Comic Store In Your Future – How A Comic Shop Changes You

Posted by March 31, 2017 Comment

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Rod Lamberti of Rodman Comics, writes weekly for Bleeding Cool. Find previous columns here.

If you open a comic store things should change for you. No longer are you a fan you are in the business. A business has to make money to keep the doors open. As I stated before a person’s tastes and likes will influence a store but the customer base will (or should) determine what a store carries and sells. To everyone who argues the weak line of well if your customer service was better you would sell that. There is a reason that comic series such as Solo sells so low. Averaging maybe two or three copies per comic store ordered in America. It isn’t because every comic store had poor customer service when it came to Solo. There simply was a lack of demand. I read the first issue and wasn’t impressed. It wasn’t a comic I felt would be of interest to my customers. I don’t pitch something that I don’t believe the customer would enjoy.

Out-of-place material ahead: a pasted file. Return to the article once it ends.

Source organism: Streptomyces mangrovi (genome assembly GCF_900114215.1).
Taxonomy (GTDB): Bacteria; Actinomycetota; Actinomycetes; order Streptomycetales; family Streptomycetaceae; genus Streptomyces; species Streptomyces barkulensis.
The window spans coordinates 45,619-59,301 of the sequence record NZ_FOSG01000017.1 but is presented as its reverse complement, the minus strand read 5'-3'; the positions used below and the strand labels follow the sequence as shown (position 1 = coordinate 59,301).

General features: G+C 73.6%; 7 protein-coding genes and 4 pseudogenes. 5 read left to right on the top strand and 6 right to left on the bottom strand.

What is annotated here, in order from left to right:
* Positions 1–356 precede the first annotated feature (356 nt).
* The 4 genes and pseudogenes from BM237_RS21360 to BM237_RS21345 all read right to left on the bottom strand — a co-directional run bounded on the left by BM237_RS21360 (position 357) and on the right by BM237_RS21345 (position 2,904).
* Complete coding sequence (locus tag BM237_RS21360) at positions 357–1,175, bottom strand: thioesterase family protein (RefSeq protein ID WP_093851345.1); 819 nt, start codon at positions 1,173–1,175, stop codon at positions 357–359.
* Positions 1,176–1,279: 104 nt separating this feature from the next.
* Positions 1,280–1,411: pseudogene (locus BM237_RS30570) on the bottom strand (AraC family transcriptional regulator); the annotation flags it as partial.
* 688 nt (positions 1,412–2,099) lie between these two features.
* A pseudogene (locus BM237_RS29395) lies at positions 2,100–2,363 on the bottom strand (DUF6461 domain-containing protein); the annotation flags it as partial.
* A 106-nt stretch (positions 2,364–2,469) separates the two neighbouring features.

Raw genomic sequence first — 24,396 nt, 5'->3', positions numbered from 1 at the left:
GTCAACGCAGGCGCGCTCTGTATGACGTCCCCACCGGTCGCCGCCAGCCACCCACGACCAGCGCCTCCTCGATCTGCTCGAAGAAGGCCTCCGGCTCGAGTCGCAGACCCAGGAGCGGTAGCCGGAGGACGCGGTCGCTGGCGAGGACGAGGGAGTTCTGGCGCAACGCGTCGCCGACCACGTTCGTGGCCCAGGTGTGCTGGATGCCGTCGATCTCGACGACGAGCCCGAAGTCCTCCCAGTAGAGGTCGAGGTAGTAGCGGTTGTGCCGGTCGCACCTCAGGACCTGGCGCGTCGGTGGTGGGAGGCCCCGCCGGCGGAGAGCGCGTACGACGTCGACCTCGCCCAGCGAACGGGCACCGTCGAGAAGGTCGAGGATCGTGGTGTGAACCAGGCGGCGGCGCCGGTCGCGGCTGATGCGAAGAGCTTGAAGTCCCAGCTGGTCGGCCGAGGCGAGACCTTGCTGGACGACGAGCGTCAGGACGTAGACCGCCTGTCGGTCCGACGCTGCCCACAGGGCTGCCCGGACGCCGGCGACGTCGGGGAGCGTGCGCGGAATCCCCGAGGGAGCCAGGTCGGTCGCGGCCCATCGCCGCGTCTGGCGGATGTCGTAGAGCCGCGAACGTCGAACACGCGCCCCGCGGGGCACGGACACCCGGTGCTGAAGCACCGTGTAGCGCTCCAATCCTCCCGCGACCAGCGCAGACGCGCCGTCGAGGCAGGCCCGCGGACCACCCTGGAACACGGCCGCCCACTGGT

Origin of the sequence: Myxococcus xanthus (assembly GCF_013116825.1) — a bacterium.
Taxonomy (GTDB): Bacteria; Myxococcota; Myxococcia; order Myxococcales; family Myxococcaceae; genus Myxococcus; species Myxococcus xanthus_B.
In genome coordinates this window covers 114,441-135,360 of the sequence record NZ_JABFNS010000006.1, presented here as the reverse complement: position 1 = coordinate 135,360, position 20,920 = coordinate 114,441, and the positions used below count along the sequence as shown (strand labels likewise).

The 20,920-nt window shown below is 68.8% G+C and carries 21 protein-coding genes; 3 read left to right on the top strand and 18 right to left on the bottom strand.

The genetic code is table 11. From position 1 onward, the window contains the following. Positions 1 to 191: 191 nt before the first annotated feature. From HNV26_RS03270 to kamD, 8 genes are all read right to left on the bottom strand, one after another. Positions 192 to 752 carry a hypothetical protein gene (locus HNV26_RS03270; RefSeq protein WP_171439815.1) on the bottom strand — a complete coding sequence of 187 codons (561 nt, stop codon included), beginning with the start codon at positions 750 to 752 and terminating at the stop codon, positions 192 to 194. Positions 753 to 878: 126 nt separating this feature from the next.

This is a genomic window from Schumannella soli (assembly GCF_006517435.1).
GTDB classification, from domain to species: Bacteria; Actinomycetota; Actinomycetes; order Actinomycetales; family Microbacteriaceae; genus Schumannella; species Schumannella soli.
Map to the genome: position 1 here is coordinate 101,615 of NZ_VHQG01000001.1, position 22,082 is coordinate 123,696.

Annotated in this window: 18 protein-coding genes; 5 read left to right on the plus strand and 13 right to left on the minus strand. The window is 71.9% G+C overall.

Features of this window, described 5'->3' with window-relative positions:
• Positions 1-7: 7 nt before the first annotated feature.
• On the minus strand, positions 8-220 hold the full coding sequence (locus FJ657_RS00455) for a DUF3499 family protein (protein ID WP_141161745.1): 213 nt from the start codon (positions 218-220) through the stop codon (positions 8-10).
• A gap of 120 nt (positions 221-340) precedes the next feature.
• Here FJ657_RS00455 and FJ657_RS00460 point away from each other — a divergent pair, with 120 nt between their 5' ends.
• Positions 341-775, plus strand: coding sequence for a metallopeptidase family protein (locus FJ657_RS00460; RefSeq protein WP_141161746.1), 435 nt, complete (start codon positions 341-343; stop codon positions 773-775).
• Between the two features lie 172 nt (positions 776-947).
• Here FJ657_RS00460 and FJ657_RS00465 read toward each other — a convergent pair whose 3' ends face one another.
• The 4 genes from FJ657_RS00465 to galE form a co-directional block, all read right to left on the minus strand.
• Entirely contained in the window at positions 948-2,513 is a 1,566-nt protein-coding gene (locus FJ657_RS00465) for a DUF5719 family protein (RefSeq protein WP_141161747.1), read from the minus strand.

Am I the world’s best sales person? No, I have had people who have money problems come in and I don’t try to take advantage of them. Yes, there are people who are in terrible financial shape who still want to buy comics or cards. I encourage them to wait till their money situation improves. Everyone is different.  If  I sold necessities such as food then I would most likely be more willing to give out discounts. Collectibles are not necessities.